Many moving parts and pieces

With so much going on, from supply chain disruptions to decision-making from beyond our border, employee priority shifts and more, 2022 will be an important year to keep a watchful eye on global developments.

With the end of the year rapidly approaching, it’s time to take stock of what was accomplished and look through the windshield to where we could be headed. This year has been unremarkable in many ways, with many of us anxious to put 2021 in the rear-view mirror. In other ways, it was a strong year for getting things done, clearing the decks, and reorganizing.

Automotive retail has always had shifting tides, to one degree or another, but none as shifty as this past year across so many fronts. The entire global industry value chain has been tampered with, link by link. Nothing was sacred and everything was on the table.

Look for more of this in the years to come, as all the pieces that make up our wonderful industry get shuffled around, replaced, or reinvented.

Our little domestic market here in Canada normally shows more signs of local decisions than global ones. During 2021, decision-making from beyond our borders increased in scope and reach. Canada is rapidly becoming a test bed for new initiatives not unlike Australia, Norway, and other relatively small markets.

Experiments will continue to run and results analyzed and shared with global decisions being made from far off lands.

Don’t get me wrong, it’s not doom and gloom. This could very well be the new path to Canadian prosperity and meaningful global contribution. Never has observing and being connected to the global industry been so important as it is today.

It’s our opportunity to gain view through various windows to see what could be coming in our direction. It gives us the time to prepare, analyze, and understand. It also gives us the opportunity to show our metal and offer leadership to the rest of the world.

The 2020-2021 year will be forever remembered as the COVID year where health and safety concerns dominated, as did government control over the population at large while businesses of all shapes and sizes had to take a back seat and adopt strict protocols to protect employees and customers. This meant that many businesses had to shut down, take a break, and take baby steps to reopen without sufficient cash flows from customers to guarantee survival.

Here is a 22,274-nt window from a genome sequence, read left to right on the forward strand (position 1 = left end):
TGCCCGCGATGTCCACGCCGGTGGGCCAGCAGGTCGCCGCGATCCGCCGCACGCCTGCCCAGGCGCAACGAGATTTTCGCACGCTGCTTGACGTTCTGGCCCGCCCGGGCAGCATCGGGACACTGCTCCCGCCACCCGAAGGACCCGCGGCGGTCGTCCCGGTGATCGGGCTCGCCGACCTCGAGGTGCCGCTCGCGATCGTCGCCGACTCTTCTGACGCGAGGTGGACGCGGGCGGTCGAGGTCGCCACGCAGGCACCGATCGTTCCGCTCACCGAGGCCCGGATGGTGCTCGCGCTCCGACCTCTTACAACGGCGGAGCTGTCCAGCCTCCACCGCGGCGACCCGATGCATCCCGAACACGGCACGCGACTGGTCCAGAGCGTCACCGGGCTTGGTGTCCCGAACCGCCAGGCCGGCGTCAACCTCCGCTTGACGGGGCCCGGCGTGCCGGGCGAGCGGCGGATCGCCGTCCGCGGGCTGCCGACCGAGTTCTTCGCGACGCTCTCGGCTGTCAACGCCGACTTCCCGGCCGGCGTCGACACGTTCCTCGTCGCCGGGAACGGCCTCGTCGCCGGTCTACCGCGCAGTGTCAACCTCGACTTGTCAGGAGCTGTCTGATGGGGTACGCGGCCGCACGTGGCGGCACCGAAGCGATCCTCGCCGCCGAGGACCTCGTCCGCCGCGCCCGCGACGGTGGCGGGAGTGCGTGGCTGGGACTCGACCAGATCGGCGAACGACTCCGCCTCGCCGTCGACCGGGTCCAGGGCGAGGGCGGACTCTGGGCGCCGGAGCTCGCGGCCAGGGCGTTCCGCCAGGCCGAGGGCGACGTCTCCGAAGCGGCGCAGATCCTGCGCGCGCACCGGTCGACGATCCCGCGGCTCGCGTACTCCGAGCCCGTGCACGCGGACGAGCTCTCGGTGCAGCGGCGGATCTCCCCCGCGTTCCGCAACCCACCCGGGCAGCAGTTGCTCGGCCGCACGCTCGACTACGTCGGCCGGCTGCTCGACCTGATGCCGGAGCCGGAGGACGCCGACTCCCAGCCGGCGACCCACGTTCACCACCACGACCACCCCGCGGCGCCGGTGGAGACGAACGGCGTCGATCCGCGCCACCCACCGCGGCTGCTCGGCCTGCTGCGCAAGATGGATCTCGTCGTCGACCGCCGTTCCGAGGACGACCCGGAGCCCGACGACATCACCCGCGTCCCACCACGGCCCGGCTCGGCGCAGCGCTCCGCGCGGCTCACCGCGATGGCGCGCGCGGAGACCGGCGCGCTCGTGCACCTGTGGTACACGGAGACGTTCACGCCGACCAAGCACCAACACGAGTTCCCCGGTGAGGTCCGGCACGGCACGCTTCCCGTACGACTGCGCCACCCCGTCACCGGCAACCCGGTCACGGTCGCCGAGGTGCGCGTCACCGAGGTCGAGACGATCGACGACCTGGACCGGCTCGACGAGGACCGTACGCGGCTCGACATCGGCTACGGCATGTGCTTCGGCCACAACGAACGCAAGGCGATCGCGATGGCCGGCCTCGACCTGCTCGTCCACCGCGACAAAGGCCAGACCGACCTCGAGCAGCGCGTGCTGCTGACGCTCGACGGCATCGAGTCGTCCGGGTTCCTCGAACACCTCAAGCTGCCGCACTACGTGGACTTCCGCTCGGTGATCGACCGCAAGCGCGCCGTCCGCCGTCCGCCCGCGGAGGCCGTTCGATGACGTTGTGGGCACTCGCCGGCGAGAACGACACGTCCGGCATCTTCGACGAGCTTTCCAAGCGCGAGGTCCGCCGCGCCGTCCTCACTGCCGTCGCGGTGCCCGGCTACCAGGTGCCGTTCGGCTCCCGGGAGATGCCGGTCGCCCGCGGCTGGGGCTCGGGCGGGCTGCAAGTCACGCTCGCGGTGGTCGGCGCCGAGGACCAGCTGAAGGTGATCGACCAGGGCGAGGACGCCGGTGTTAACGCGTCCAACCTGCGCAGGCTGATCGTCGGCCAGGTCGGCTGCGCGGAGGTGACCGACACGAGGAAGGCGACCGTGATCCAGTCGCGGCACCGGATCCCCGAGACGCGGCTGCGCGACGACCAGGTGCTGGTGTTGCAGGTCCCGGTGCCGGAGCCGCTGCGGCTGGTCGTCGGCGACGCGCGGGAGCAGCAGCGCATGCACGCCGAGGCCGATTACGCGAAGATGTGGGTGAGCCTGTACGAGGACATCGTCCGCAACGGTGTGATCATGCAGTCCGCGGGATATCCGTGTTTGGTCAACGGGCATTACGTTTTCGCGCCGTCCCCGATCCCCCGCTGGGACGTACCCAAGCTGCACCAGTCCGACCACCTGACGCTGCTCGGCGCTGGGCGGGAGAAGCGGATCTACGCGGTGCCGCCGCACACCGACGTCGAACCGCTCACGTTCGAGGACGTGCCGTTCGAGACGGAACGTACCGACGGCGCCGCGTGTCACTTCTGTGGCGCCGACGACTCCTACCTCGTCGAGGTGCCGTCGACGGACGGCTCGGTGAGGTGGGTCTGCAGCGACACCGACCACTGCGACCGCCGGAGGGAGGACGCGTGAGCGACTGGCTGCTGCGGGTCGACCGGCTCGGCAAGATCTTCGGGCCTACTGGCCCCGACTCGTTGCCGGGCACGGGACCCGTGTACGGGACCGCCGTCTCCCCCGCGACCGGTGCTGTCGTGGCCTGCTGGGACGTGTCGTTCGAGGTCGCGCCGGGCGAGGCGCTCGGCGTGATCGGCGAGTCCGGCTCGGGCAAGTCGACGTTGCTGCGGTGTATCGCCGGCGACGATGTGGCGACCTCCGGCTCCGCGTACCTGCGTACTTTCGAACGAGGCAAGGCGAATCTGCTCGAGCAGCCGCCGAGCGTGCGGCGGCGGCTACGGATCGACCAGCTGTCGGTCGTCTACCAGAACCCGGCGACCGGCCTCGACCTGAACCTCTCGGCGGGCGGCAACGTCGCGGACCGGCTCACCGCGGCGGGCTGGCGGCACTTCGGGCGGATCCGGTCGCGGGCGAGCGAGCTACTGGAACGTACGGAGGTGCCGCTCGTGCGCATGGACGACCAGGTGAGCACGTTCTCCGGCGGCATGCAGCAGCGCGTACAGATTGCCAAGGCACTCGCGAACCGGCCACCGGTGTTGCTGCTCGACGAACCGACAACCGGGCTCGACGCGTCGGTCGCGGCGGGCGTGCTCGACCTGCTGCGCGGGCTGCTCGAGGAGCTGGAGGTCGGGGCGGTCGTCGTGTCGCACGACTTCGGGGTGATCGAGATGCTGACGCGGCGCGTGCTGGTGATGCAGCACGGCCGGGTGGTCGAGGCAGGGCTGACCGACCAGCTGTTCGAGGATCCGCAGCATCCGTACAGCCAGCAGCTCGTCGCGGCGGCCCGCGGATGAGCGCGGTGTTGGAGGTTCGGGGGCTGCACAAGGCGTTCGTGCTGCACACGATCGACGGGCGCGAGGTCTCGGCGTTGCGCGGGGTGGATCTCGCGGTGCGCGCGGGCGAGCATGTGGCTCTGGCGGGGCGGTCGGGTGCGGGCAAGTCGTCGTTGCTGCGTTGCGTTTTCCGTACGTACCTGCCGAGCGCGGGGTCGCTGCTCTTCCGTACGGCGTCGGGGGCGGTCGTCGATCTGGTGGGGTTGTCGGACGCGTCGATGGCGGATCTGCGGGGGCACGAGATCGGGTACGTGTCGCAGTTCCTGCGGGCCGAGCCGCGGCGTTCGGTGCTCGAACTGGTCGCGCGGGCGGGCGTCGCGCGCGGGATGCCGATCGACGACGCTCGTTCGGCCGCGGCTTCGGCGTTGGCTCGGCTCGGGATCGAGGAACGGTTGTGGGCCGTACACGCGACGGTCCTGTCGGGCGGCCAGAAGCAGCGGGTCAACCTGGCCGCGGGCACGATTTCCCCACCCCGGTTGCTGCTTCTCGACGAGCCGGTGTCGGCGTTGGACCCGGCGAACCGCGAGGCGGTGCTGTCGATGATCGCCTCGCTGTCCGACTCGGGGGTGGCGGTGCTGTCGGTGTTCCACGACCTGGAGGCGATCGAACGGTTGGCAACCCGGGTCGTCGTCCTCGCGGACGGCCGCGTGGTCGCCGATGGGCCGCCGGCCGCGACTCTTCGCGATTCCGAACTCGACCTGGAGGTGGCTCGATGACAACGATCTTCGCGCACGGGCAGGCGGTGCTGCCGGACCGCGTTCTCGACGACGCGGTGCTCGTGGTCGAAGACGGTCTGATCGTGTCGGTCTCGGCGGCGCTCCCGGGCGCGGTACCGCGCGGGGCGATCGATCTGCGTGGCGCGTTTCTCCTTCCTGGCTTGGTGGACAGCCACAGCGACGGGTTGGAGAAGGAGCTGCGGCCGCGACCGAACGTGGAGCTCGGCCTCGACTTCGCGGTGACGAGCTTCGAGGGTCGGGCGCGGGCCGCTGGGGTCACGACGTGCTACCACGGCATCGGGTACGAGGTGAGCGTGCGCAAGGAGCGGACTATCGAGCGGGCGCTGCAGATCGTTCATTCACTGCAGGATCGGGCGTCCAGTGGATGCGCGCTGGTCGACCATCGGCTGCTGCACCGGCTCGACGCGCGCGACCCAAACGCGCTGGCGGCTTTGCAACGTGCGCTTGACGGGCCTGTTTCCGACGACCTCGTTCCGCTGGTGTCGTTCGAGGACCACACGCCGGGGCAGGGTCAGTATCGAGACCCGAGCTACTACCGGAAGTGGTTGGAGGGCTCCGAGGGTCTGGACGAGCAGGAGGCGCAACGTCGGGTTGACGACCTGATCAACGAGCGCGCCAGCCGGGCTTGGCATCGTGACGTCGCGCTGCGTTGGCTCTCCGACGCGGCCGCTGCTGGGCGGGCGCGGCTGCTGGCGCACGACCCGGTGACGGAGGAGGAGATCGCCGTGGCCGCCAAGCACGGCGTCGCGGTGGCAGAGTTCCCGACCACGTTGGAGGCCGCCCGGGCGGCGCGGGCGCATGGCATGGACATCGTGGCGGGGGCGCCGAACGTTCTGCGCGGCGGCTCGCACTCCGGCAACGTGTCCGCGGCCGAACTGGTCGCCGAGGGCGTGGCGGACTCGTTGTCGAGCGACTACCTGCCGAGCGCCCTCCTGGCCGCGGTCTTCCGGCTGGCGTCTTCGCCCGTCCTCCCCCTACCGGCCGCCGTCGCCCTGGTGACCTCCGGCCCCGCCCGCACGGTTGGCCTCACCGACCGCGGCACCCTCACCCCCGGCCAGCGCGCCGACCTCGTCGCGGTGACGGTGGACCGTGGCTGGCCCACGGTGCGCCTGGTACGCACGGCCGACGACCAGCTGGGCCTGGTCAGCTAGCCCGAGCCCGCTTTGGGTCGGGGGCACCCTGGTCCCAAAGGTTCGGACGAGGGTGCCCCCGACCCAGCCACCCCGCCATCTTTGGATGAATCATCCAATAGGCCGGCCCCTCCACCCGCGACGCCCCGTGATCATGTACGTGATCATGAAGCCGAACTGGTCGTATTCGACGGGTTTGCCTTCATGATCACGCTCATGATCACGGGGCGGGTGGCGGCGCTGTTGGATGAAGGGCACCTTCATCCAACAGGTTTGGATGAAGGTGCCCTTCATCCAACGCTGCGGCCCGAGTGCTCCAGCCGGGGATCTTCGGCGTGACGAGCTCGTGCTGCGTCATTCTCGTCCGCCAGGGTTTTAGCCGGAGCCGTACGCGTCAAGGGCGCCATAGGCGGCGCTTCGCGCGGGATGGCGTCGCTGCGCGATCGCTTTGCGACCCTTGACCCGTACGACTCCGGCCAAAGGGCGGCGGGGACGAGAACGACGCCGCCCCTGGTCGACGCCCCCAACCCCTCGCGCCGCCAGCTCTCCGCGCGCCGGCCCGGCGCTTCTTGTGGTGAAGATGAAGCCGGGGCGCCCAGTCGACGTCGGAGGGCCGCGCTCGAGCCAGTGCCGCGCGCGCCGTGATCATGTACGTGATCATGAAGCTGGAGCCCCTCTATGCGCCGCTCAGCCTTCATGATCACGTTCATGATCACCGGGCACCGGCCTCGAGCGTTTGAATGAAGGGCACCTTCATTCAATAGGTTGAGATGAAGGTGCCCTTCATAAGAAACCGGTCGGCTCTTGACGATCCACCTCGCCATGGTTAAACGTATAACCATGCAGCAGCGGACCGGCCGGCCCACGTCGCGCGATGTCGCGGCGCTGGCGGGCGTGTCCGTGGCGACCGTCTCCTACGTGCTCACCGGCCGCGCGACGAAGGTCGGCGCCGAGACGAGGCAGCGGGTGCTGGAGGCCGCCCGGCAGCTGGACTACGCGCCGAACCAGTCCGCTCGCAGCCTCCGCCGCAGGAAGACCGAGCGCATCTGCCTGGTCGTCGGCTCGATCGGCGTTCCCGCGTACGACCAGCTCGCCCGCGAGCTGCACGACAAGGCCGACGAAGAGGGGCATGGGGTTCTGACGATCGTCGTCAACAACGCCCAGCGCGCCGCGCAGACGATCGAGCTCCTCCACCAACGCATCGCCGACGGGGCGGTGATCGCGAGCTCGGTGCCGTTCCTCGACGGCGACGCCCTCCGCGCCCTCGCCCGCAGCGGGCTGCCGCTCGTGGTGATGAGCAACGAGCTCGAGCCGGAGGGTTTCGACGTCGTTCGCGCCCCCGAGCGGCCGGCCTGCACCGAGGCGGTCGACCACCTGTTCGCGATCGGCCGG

Many did not make it.

On the positive side, it also reinforced that the automotive industry in its entirety is essential and needs to remain strong and open, even in desperate times.

This year will also be known for the chip shortage and other supply chain disruptions that collapsed new vehicle inventories on dealer lots and dampened sales. In addition, 2021 saw the beginning of the crystallization of electric vehicles, as new brands and models seriously moved from concept to reality.

Looking ahead to 2022, there is much on the horizon to keep our eyes on. For the first time in more than a decade, inflation will be back with a vengeance.

We are already seeing signs that everything is becoming more expensive, even as the world reopens, and many aspects of life return to a new normal. Inflation is being caused by fundamental changes in the global and domestic economy, but also by opportunity.

This year, we saw the rapid increase of some key items like lumber, but we also saw decreases in certain items like gasoline, as demand dwindled with most everyone staying home. Now all prices seem to be on an upward trajectory. This means that we will see interest rate hikes in the short-term, as central banks use their monetary policy to keep the rate of inflation in check.

For dealers, this spells higher interest costs on all floating debt for the foreseeable future, and the end to extremely low-cost financing.

There also is a fundamental shift in how employees work.

Many companies are adopting a whole range of workforce options, many of which will reduce commuting and business travel. As a result of spending so much time at home, employees have evolved and amended some of their core values.